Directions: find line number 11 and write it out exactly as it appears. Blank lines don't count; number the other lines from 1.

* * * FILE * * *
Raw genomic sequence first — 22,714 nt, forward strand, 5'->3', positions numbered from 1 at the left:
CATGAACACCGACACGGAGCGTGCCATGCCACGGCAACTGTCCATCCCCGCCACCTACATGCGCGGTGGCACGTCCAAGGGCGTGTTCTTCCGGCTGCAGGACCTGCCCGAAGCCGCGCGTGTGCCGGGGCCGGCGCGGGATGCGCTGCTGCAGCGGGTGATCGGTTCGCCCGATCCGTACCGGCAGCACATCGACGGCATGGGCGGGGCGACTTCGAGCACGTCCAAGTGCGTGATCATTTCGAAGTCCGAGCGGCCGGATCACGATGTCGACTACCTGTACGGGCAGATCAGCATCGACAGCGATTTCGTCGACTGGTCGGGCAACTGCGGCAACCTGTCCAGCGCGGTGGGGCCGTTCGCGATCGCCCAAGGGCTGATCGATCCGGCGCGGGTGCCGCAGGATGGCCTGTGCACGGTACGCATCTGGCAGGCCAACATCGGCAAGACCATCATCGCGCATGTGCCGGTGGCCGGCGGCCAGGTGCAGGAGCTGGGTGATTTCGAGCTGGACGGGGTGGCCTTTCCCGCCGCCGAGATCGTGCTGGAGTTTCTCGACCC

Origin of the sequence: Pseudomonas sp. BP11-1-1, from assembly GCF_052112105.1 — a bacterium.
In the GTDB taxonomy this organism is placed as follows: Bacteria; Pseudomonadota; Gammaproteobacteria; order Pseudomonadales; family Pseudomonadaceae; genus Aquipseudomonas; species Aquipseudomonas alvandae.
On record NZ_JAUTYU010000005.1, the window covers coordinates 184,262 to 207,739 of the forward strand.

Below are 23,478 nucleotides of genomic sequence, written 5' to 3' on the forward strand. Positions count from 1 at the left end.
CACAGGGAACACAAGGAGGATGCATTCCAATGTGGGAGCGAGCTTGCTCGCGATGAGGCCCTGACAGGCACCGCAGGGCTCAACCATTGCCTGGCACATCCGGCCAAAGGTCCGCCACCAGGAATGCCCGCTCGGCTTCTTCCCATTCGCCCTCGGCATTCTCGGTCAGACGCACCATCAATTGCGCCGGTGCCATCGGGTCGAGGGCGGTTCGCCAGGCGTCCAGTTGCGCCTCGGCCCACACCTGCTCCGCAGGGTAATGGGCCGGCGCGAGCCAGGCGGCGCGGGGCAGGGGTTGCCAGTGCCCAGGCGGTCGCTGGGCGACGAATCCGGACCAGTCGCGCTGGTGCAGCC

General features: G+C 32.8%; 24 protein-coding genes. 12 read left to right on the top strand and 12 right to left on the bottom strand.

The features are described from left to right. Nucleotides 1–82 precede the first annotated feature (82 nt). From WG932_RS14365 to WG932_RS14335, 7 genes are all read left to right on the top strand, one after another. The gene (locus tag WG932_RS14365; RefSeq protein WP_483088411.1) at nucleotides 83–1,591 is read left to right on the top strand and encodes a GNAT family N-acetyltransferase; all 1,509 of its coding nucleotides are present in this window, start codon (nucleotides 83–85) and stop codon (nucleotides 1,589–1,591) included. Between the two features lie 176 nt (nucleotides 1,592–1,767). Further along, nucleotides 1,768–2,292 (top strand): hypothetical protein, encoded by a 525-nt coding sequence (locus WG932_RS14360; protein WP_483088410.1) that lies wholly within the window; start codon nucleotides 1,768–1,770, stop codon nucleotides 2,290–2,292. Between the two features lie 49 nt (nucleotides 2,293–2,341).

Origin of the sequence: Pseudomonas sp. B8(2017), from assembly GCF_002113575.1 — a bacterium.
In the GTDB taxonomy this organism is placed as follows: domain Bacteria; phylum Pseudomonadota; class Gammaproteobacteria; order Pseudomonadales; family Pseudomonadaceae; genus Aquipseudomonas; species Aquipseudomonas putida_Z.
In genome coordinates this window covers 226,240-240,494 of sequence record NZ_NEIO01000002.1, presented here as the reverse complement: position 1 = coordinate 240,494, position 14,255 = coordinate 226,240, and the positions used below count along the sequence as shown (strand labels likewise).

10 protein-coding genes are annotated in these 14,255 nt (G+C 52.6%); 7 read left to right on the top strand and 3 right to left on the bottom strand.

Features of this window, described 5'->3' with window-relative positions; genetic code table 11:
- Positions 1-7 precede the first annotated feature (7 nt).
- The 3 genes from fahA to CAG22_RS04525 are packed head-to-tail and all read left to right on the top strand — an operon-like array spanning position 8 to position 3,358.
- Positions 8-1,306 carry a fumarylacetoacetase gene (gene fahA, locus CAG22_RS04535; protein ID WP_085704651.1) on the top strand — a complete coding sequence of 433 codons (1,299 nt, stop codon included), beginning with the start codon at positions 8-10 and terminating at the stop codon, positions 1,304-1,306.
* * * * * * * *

In the GTDB taxonomy this organism is placed as follows: domain Bacteria; phylum Pseudomonadota; class Gammaproteobacteria; order Pseudomonadales; family Pseudomonadaceae; genus Aquipseudomonas; species Aquipseudomonas putida_Z.